District Court may consider burden of litigation in deciding whether to stay a patent case

Federal CircuitMurata Mach. USA v. Daifuku Co. (Fed. Cir. Aug. 1, 2016) (Before Reyna, Stoll, and Chen, J.) (Opinion for the court, Stoll, J.)

Murata sued Daifuku for infringing its patents on the use of automated material handling systems used in manufacturing semiconductor devices. The original complaint alleged infringement of three patents. A year later, Murata moved to amend its complaint to add two new patents.  Daifuku filed petitions for inter partes review (“IPR”)of the patents in the original complaint, and moved to stay the litigation pending the outcome of the IPR’s. Daifuku argued for a stay based on the traditional three-factor test: (1) stage of the proceedings, (2) potential for the stay to simplify the case, and (3) undue prejudice to the non-moving party or a clear tactical advantage for the moving party.  Murata opposed, and asked the district court to consider whether the stay would reduce the burden of litigation on the parties and the court. The district court stayed the case.  It also granted Murata leave to amend its complaint to add two more patents, but made clear that the stay would remain in place. The district court also specifically allowed Murata to move to lift the stay if there was a legitimate reason to do so.

After the Patent Trial and Appeal Board (“Board”) instituted an IPR on each of the original three patents, Murata moved to lift the stay only as to the two new patents, arguing the three-factor test, but not discussing whether a partial lift in the stay would reduce the litigation burden. Daifuku responded by filing IPR petitions on the two new patents. Before the district court could rule, Murata moved for a preliminary injunction against Daifuku for infringement of the two new patents.  The district court did not lift the stay, by applying the three factor test, and considering the litigation burden.  Further, because it denied the stay, it held that Murata untimely filed its motion for a preliminary injunction, and refused to consider it.  Murata appealed.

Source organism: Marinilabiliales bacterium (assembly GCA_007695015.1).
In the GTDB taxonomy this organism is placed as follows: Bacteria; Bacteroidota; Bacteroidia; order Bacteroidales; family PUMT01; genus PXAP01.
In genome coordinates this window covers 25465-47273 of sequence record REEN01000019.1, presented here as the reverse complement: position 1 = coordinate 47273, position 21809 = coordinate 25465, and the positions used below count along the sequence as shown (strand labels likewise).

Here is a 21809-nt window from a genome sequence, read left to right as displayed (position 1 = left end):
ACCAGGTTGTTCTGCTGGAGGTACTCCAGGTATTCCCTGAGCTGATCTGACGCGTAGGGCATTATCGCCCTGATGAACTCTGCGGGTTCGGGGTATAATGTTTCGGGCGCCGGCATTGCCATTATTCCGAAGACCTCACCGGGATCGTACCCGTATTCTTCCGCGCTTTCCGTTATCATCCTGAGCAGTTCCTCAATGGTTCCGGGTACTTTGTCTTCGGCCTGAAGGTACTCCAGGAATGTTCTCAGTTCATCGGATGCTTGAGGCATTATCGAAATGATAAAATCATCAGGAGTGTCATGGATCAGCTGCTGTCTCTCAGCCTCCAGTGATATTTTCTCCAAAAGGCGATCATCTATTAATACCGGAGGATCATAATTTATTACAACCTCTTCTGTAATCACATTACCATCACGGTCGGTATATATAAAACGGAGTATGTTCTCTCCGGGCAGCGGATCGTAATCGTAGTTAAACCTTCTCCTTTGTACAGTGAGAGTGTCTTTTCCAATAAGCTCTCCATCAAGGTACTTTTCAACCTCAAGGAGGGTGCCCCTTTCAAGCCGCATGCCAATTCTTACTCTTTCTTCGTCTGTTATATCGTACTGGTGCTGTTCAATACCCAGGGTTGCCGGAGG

The Court first held that it had jurisdiction to consider the district court’s refusal to lift the stay as to the two new patents because the decision was included in the same order that denied a preliminary injunction.  The Federal Circuit generally does not have jurisdiction to consider whether a district court properly refused to lift a stay because it is not a final judgment.  However, it has discretion to review such an order if it is inextricably linked to an order the Court does have jurisdiction over.  Here, the Court has jurisdiction to review the denial of a preliminary injunction, and exercised its discretion to review the refusal to lift the stay.


Murata argued that the district court should have relied on the traditional three-factor test, which does not consider the burden of litigation on the court and the parties.  By considering the burden of litigation, it alleged that the court committed a reversible error. Specifically, Murata argued that Congress specifically required district courts to consider the burden of litigation when considering stays for Covered Business Method reviews (“CBM”) under the America Invents Act (“AIA”), but there was no similar requirement for IPR’s.  This would infer that Congress could have, but did not, allow courts to consider the burdens of litigation. The Court disagreed, ruling that courts have broad discretion to manage their own dockets, including the power to grant a stay of a case.  This discretion does not come from statute, but is an inherent power of the courts.  Thus, a district court may consider other factors beyond the three-factor stay test at its discretion. Further, the legislative history of the AIA reveals that Congress intended IPR’s to reduce the burden of litigation.